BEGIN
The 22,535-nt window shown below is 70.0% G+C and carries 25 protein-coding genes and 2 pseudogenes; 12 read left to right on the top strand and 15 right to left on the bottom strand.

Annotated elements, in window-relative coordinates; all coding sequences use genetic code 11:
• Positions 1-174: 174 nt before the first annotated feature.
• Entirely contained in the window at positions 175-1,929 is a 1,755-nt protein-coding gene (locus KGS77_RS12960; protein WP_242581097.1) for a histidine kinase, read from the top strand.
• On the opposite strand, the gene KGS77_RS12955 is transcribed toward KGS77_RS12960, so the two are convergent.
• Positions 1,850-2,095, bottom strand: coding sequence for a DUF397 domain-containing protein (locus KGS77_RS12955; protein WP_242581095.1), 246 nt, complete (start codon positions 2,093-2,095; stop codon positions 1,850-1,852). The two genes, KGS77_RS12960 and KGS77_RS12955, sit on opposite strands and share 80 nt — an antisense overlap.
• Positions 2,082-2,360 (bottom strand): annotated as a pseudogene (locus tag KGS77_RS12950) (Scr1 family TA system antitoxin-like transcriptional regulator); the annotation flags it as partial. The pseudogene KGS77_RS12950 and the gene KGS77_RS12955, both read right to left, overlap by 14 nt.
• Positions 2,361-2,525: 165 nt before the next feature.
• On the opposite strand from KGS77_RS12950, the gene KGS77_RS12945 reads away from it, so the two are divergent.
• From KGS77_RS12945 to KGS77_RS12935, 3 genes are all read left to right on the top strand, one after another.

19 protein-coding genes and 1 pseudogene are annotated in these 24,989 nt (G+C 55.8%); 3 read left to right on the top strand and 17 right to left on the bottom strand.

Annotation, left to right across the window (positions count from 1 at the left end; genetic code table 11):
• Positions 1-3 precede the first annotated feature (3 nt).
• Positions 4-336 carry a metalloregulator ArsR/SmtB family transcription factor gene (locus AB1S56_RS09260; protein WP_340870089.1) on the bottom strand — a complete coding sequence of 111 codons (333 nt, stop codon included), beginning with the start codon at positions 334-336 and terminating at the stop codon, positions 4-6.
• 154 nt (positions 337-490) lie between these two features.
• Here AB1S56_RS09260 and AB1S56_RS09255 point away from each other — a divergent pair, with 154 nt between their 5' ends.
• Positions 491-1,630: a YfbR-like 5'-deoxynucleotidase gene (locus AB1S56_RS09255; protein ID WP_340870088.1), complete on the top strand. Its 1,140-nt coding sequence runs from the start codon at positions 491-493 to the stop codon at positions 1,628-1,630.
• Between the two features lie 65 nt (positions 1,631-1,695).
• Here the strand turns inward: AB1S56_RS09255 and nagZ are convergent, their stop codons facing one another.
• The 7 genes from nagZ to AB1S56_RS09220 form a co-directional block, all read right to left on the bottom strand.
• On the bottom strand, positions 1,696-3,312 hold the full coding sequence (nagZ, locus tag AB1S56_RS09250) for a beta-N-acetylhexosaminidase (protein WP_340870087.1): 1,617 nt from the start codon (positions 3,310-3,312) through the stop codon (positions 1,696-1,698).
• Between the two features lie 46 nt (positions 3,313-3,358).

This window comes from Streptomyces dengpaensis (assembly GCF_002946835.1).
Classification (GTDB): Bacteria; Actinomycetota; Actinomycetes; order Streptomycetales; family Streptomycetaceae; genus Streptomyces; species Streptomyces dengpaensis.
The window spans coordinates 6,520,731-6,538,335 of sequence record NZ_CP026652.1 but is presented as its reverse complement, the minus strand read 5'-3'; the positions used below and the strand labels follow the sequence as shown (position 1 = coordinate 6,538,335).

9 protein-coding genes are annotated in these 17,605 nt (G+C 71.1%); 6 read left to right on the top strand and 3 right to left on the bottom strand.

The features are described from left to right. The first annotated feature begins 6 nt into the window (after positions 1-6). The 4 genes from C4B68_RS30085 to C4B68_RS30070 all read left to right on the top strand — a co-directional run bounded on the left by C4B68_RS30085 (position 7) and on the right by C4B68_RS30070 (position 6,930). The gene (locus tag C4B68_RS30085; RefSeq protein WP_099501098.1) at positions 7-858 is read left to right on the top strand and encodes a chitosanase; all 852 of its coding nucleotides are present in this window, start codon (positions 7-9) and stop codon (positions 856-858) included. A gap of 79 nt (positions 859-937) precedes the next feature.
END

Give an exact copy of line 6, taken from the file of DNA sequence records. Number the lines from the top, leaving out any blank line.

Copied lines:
• Positions 1,850-2,095, bottom strand: coding sequence for a DUF397 domain-containing protein (locus KGS77_RS12955; protein WP_242581095.1), 246 nt, complete (start codon positions 2,093-2,095; stop codon positions 1,850-1,852). The two genes, KGS77_RS12960 and KGS77_RS12955, sit on opposite strands and share 80 nt — an antisense overlap.